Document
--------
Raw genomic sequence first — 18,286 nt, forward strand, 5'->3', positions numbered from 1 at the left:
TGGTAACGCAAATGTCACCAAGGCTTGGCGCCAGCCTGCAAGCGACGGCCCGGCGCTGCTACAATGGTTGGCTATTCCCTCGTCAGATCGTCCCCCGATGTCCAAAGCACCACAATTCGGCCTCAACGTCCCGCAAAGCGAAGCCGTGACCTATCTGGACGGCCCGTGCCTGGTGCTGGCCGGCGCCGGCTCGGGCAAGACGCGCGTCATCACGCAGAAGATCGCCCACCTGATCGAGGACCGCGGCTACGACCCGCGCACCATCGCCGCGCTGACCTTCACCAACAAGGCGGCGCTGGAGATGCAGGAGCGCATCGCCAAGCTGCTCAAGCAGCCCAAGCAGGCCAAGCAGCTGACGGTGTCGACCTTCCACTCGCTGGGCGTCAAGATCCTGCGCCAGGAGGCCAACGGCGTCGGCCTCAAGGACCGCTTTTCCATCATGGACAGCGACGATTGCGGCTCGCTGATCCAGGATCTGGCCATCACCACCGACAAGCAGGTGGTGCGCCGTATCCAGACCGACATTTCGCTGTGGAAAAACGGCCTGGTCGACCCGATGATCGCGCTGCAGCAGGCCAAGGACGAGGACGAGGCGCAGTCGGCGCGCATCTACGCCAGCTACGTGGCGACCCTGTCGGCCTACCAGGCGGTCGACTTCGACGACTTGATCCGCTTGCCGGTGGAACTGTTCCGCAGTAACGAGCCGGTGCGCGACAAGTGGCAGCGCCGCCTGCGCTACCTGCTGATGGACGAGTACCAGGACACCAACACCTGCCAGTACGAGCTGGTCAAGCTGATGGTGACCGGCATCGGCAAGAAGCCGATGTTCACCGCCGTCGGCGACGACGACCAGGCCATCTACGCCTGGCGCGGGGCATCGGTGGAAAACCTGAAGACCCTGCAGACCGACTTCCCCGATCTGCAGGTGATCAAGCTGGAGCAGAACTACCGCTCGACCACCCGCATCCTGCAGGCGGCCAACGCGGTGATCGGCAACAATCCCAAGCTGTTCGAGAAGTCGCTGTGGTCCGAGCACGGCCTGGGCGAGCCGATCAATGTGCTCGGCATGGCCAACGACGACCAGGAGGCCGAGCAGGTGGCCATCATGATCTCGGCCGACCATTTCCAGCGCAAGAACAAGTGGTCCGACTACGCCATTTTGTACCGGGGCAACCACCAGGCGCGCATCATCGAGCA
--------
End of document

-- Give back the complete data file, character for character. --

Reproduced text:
Raw genomic sequence first — 18,286 nt, forward strand, 5'->3', positions numbered from 1 at the left:
TGGTAACGCAAATGTCACCAAGGCTTGGCGCCAGCCTGCAAGCGACGGCCCGGCGCTGCTACAATGGTTGGCTATTCCCTCGTCAGATCGTCCCCCGATGTCCAAAGCACCACAATTCGGCCTCAACGTCCCGCAAAGCGAAGCCGTGACCTATCTGGACGGCCCGTGCCTGGTGCTGGCCGGCGCCGGCTCGGGCAAGACGCGCGTCATCACGCAGAAGATCGCCCACCTGATCGAGGACCGCGGCTACGACCCGCGCACCATCGCCGCGCTGACCTTCACCAACAAGGCGGCGCTGGAGATGCAGGAGCGCATCGCCAAGCTGCTCAAGCAGCCCAAGCAGGCCAAGCAGCTGACGGTGTCGACCTTCCACTCGCTGGGCGTCAAGATCCTGCGCCAGGAGGCCAACGGCGTCGGCCTCAAGGACCGCTTTTCCATCATGGACAGCGACGATTGCGGCTCGCTGATCCAGGATCTGGCCATCACCACCGACAAGCAGGTGGTGCGCCGTATCCAGACCGACATTTCGCTGTGGAAAAACGGCCTGGTCGACCCGATGATCGCGCTGCAGCAGGCCAAGGACGAGGACGAGGCGCAGTCGGCGCGCATCTACGCCAGCTACGTGGCGACCCTGTCGGCCTACCAGGCGGTCGACTTCGACGACTTGATCCGCTTGCCGGTGGAACTGTTCCGCAGTAACGAGCCGGTGCGCGACAAGTGGCAGCGCCGCCTGCGCTACCTGCTGATGGACGAGTACCAGGACACCAACACCTGCCAGTACGAGCTGGTCAAGCTGATGGTGACCGGCATCGGCAAGAAGCCGATGTTCACCGCCGTCGGCGACGACGACCAGGCCATCTACGCCTGGCGCGGGGCATCGGTGGAAAACCTGAAGACCCTGCAGACCGACTTCCCCGATCTGCAGGTGATCAAGCTGGAGCAGAACTACCGCTCGACCACCCGCATCCTGCAGGCGGCCAACGCGGTGATCGGCAACAATCCCAAGCTGTTCGAGAAGTCGCTGTGGTCCGAGCACGGCCTGGGCGAGCCGATCAATGTGCTCGGCATGGCCAACGACGACCAGGAGGCCGAGCAGGTGGCCATCATGATCTCGGCCGACCATTTCCAGCGCAAGAACAAGTGGTCCGACTACGCCATTTTGTACCGGGGCAACCACCAGGCGCGCATCATCGAGCA